lest Rome is ruined first by some other leader.

One of Carthage’s senators, summoned as my

colleague, would prove less savage of purpose.

No horse is swift enough to bear that madman

into action; he resents the shadows, when night

falls and hinders his course of action; marches

proudly with half-drawn swords, lest plucking

them from the sheath delays a battle. I swear,

by the Tarpeian Rock, by the temple of that

Jove whose scion I am, and by these walls of

glorious Rome, which, with their citadel, I

leave yet standing, that wherever the safety

of the State summons me I shall go, scorning

danger. And should the army fight, deaf to my

warning, then I shall no longer wait for you,

my sons, the dear descendants of Assaracus,

nor ruined Rome see me return alive like Varro.’

Thus two consuls left to join their two armies,

their minds at cross-purposes, while Hannibal

had already camped, prepared for battle, on

the plains of Arpi, as Anna had advised him.

Never did the land of Italy echo to a greater

mass of men or that force of cavalry in arms.

For the Romans feared the end of their nation

and of Rome, in expectation of one final battle.

Book VIII:356-375 The Italian forces at Cannae: I

The Rutulians, a sacred band, gathered for war.

Scions of Faunus, they lived in Daunus’ realm,

under Laurentum’s roofs, joying in Numicius’

stream: and they were joined by the Sicilians.

Men were sent out by Castrum, and by Ardea

once hostile to exiled Trojans, and Lanuvium

Juno’s home on the steep hillside, and Collatia

that nurtured the virtuous Lucius Junius Brutus.

Those who love the grove of inexorable Diana

and the mouths of the Tiber, gathered, and those

who bathe Cybele’s stone in Almo’s warm flow.

From Tivoli they came, city of Arcadian Catillus,

and Praeneste, its sacred hill dedicated to Fortune,

Antemnae more ancient even than Crustumerium,

and Labicum, its men so handy with the plough,

and those too who drink imperial Tiber’s waters,

and those too who live on the banks of the Anio,

and draw water from that chill lake Simbruvius,

and harrow the fields of Aequicula. All of these

Scaurus led, who though as yet of tender years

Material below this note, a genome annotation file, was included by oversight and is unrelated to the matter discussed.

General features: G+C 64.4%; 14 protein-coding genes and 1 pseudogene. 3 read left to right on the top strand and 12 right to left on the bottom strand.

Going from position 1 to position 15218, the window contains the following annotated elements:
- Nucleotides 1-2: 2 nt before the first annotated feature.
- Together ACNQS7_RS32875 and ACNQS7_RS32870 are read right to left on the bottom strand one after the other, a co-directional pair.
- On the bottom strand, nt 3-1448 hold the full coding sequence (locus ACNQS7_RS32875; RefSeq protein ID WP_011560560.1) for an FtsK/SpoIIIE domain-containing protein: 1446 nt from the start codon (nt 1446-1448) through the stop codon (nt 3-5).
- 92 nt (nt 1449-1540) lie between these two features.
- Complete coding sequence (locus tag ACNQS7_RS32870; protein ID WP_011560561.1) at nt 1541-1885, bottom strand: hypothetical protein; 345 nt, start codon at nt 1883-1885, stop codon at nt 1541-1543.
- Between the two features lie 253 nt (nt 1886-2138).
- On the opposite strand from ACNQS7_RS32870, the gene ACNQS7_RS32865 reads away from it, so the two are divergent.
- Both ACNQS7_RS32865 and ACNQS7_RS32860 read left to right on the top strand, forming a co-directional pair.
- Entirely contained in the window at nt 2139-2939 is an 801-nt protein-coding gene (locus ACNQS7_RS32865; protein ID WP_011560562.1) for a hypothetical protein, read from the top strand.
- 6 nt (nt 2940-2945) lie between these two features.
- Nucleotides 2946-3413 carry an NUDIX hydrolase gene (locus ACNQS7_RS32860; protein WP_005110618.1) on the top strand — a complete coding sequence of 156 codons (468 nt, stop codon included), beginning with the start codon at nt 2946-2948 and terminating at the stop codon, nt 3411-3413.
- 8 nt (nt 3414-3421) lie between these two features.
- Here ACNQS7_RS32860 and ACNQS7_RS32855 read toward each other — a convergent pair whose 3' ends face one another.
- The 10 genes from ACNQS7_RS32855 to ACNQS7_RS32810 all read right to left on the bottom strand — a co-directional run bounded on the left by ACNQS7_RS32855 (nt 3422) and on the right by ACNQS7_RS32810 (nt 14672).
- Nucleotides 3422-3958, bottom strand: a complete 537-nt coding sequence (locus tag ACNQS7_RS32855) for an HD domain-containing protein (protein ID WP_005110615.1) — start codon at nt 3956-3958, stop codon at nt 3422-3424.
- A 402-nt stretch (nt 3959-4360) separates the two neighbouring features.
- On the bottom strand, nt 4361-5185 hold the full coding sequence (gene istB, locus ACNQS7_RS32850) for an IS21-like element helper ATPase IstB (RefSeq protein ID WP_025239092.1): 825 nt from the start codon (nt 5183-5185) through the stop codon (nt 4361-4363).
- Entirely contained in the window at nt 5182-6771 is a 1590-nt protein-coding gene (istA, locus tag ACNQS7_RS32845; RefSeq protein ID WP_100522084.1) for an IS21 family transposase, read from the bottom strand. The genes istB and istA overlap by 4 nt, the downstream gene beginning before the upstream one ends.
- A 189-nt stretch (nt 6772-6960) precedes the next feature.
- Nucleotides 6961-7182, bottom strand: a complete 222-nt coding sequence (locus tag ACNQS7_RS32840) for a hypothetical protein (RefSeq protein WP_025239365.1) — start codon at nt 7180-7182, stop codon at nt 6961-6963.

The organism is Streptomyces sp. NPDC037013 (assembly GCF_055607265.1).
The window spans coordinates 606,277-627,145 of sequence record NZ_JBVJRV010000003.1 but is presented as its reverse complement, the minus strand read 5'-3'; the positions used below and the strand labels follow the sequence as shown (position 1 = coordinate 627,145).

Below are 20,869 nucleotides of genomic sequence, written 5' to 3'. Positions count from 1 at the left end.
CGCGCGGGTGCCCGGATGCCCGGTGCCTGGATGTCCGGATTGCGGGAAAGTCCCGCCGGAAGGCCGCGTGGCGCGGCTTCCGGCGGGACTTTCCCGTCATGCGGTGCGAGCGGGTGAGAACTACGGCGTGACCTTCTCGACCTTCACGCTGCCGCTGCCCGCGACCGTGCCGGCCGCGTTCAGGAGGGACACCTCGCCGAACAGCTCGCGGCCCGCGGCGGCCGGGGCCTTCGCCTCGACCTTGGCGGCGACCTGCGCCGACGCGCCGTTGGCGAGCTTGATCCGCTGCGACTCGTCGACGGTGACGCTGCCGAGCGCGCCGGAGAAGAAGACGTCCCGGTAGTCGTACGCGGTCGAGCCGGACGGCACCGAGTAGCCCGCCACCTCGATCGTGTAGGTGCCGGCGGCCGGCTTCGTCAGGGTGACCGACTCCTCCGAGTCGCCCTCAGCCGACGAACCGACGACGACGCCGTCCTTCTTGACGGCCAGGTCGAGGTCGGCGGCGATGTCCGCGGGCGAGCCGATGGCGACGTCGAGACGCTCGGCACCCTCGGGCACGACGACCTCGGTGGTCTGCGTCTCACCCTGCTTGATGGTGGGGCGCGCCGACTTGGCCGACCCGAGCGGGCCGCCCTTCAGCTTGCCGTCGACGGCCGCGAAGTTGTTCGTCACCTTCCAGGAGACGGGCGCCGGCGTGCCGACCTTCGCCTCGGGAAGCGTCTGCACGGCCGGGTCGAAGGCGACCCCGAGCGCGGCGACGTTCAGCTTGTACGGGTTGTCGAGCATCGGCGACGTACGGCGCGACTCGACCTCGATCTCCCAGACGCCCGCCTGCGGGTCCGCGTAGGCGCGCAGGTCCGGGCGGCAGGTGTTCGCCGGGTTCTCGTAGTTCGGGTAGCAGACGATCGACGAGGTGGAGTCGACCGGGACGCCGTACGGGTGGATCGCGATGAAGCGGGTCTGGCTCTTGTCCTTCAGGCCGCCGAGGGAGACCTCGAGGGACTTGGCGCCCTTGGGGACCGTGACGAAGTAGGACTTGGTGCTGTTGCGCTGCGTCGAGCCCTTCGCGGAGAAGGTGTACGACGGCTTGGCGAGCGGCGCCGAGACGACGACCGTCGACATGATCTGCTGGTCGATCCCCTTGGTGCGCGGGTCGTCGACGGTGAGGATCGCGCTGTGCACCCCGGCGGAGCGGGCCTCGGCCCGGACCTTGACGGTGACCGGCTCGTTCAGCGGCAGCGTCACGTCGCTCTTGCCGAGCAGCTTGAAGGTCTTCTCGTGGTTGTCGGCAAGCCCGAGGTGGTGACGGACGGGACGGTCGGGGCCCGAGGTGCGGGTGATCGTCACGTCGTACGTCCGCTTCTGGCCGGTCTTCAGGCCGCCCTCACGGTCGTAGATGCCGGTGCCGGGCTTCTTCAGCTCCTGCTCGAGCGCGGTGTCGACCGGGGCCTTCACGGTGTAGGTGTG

already showed promise of lasting glory. They

were not accustomed to hurl the spear in battle,

or empty the quiver filled with feathered shafts,

but preferred the javelin and handy short-sword,

wore bronze helms with plumes rising overhead.

Book VIII:376-411 The Italian forces at Cannae: II

Sezze, whose grape is chosen for Bacchus’ own

table, sent its men, and famous Velletri’s valley,

and Cora, and Segni of the bitter sparkling wine,

and the Pontine Marshes breeding disease, where

Satura’s misty swamp clothes the land, the dark

Ufens driving its black mud-filled current through

soiled fields to stain the sea with slime. All these

were led by brave Scaevola, true to his ancestors,

whose shield displayed Mucius Scaevola’s dread

heroic deed, when fire blazed on the altar and he,

in the midst of the Etruscans, turned his anger on

himself with a ruthless bravery seen on the shield.

Astounded by the example of steadfastness he set,

Lars Porsena was seen, on that shield, abandoning

the war and fleeing the sight of that scorched hand.

Sulla led men to war, who tilled Formia’s slopes,

and Terracina’s cliff-top fields, also the Hernici

who drive the ploughshare deep in stony ground,

and those who cultivate Anagnia’s rich friable soil;

summoning bodies from Ferentino, and Priverno,

with Sora’s warriors and their gleaming weapons.

Here were the lads from Scaptia and Fabrateria,

nor did men fail to descend from Atina’s snowy

heights, and Suessa Pometia, reduced by the wars,

and Frosinone, battle-hardened behind the plough.

The tough men from Arpino, who live by the Liris

which mingles sulphurous water with the Fibreno

and runs its silent course to the sea, they too armed,

with them came warriors from Venafro and Larino,

while mighty Aquino too was drained of all its men.

Tullius led their mail-clad forces to battle, scion of

kings, whose ancestor was that Tullus Attius of old.

How noble his youthful promise, and how great his

immortal descendant, that Cicero, he gave to Italy,

whose voice would fill the earth, even past Ganges

and the Indian tribes, and that would quell the fury

of war in those thunderous speeches; he, in that way,

winning renown no other orator could hope to equal! 

Book VIII:412-445 The Italian forces at Cannae: III

Behold, Nero, unequalled in his swift acts of daring,

he of the Spartan blood of Attus Clausus, rides before

the men of Amiterna, and Casperia of eastern-sounding

name, and Foruli, and Reiti sacred to Rea mother of all

the gods, and Norcia the home of frost; and the cohorts

from rocky Tetricus. They all bore spears, had rounded

shields, helmets unadorned, and a greave on the left leg.

They marched, some raising a song in honour of Sancus